4. Measure 7 in. (18 cm.) along the shorter arm, from its end and bend this portion back until horizontal (Fig. 3), then turn the last 5.5 in. (14 cm.) up at right angles. Finally, turn the last 0.5 in. (1 cm.) of the upright inwards, at right angles (fig 4.).
  5. Lay the rod on a level surface and adjust it until it lies reasonably flat.
  6. Make a second rod from the other coat hanger.

Health warning: The rods are perfectly harmless when used as described. If you wish to use them to play Conan the Barbarian, Robin Hood, Ivanhoe or act out any other fantasy, don’t blame me if you puncture your eyeball or any other part of your body. I would suggest that children using the rods should be supervised by a responsible adult. The rods can be made extra safe by folding their tips back on themselves, wrapping their tips with insulating tape or applying a blob of resin such as Araldite.

Take the short arm of a rod in each hand so that the long arm is on the opposite side to your thumbs. Clench your fists around them loosely and turn your wrists so that your thumbs are uppermost. Tuck your elbows into your body and keep your upper arms in line with your body. Hold your forearms straight out in front of you, the width of your body apart and at whatever angle necessary to keep the rods reasonably parallel to the ground. The rods should now be pointing forward like extensions of your forearms. You may need to adjust your grip so that the rods are just free to move but not sloppy. When you are happy with holding the rods we can move on to the exercises:

1. Hold the rods in the normal dowsing position as just described. Ask the rods to turn left. (You have to treat them like pets; talk to them nicely at first but if they don’t do as they are told, shout at them – it works, honest!) After they have moved, restart the rods pointing forward. The easy way to get the rods to point forward is to drop your forearms so that the rods point to the ground then raise your forearms back to the horizontal. Ask the rods to turn right. Restart. Ask the rods to cross. The rods will cross on your chest. Practice until the rods move easily.

2. Place a coin on the floor then take a few paces back from it. Hold your rods in the normal dowsing position and walk slowly toward the coin saying, (out loud, preferably): “I am looking for a coin”. The rods will either cross as you pass immediately over the coin or within a few paces past the coin. Keep practising until the rods cross at the coin.

3. Place a copper coin, a silver coin and a brass coin some distance apart on the ground. Hold your rods in the normal dowsing position and walk slowly toward the coin saying: “I am looking for a copper coin”. The rods will cross as you pass over the copper coin but not the other two. Repeat the exercise with the silver coin and then the brass. Keep practising until you can differentiate between various metals.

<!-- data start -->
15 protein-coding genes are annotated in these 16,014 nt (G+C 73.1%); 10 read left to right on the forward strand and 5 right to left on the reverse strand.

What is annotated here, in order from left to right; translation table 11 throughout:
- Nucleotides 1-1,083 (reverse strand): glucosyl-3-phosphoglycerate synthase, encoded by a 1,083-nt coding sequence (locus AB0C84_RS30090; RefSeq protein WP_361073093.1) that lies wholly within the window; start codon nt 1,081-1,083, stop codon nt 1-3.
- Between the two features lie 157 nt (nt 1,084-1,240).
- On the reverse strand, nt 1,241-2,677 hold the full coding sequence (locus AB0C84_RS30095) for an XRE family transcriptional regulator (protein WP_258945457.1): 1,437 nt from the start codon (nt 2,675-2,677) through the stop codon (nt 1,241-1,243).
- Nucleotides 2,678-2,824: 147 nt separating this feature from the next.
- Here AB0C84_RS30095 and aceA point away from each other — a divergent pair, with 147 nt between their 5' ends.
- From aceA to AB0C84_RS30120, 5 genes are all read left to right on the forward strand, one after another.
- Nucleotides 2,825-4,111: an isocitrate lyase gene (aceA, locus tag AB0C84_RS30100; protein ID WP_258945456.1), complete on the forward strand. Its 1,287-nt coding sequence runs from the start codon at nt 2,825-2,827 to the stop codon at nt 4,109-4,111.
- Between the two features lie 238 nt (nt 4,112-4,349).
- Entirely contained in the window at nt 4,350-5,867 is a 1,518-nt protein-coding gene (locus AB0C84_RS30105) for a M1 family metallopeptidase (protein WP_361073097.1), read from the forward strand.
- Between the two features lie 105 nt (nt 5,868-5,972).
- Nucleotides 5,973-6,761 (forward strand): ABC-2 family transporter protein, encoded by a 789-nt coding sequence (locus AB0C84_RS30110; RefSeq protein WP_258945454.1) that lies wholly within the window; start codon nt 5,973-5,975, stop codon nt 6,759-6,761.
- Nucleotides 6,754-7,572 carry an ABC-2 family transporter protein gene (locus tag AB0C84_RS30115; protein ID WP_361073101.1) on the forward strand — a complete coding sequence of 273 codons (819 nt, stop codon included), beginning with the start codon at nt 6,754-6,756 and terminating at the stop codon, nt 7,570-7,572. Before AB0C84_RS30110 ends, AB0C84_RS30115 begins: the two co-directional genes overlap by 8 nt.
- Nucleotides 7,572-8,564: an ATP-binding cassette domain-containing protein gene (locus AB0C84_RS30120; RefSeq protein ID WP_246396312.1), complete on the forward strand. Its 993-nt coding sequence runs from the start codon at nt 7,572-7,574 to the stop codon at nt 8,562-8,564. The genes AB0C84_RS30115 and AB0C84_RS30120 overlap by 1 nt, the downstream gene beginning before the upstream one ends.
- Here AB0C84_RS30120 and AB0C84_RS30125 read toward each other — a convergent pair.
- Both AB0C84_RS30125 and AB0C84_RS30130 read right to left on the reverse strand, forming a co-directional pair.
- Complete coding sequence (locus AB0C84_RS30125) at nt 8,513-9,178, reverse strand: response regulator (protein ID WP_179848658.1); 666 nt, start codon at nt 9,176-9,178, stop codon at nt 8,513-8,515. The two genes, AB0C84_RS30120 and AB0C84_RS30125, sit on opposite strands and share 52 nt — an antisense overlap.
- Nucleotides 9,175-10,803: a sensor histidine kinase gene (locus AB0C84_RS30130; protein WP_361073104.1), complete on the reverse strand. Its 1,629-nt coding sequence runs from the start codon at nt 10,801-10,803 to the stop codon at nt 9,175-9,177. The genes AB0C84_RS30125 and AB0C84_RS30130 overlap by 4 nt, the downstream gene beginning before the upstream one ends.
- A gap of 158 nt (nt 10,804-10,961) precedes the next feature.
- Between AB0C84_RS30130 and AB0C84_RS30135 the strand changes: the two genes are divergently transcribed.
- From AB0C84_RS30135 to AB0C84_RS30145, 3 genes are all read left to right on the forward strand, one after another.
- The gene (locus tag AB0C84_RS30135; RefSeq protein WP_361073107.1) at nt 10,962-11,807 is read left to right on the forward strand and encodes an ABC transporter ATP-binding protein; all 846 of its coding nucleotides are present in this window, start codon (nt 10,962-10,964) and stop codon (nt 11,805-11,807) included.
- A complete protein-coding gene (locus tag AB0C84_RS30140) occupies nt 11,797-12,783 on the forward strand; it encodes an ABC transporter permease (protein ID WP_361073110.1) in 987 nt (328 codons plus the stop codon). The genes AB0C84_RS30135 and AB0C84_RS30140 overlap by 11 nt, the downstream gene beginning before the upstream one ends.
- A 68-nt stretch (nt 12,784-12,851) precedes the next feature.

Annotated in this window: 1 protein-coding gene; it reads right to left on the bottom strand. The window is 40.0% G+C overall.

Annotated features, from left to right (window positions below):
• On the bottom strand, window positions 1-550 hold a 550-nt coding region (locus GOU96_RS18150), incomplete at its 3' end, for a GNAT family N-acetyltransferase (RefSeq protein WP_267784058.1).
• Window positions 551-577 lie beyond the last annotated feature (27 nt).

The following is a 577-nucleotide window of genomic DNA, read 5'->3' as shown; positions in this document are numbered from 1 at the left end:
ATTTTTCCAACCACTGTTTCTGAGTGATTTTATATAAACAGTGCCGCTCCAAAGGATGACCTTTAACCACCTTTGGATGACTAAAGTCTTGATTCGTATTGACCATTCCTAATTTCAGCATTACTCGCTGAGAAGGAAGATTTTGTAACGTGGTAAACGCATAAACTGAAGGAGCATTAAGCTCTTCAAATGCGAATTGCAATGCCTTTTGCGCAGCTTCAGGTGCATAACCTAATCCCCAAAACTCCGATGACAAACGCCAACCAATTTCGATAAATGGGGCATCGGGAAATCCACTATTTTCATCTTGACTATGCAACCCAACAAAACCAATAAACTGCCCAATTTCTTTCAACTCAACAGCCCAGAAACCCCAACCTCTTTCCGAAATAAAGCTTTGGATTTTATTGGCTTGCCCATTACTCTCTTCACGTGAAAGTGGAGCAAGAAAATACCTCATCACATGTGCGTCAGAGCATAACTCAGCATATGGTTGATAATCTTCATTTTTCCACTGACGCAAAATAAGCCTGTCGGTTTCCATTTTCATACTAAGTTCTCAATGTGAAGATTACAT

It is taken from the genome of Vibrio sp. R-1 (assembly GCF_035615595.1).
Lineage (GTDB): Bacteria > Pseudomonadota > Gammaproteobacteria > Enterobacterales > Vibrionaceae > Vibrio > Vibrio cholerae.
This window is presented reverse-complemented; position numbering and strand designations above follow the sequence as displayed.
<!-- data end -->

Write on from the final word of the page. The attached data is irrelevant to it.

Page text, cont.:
4. Stand sideways to a distant building or other large object that you know the location of and ask the rods to show you where it is. Give the full name of the place, i.e. “Show me St. James’ Church”. Clear you mind of everything else and concentrate. Once you get this to work, try standing with your back to the “target” (as dowsers tend to call objects they are trying to find) and see what happens.

5. When you have succeeded with exercise 4, take your rods to the gate of a field, which is available to you for searching. Hold the rods as normal and ask: “are there any coins buried in this field?” The rods will cross if there are. Ask the rods to point to the nearest coin, then walk slowly in the direction indicated by the rods, turning, as necessary, to keep the rods pointing straight out in front of you. On reaching the coin the rods will cross. If you want to search for other objects as well as coins, ask the rods to find treasure.

Keep practising. Once you can obtain a response from the rods in all these exercises, you are basically ready to do anything. Even if you can’t do it all at first, you should find that the rods will produce some useful results in the field and you will improve with time. You may have noticed that in exercise 5 you reached your first buried coin but how do you recover it, bearing in mind that you have no hands free to carry anything? Hopefully you will have brought someone else along who can, at least, carry your metal detector and extraction tool, if not do the detecting and digging for you. If you are the independent sort, you don’t need to have a partner, it’s very easy to both dowse and recover targets by yourself. I’ll show you how next time.

First published in The Searcher /November 1997

Categories: Uncategorized

Pinpoint Probes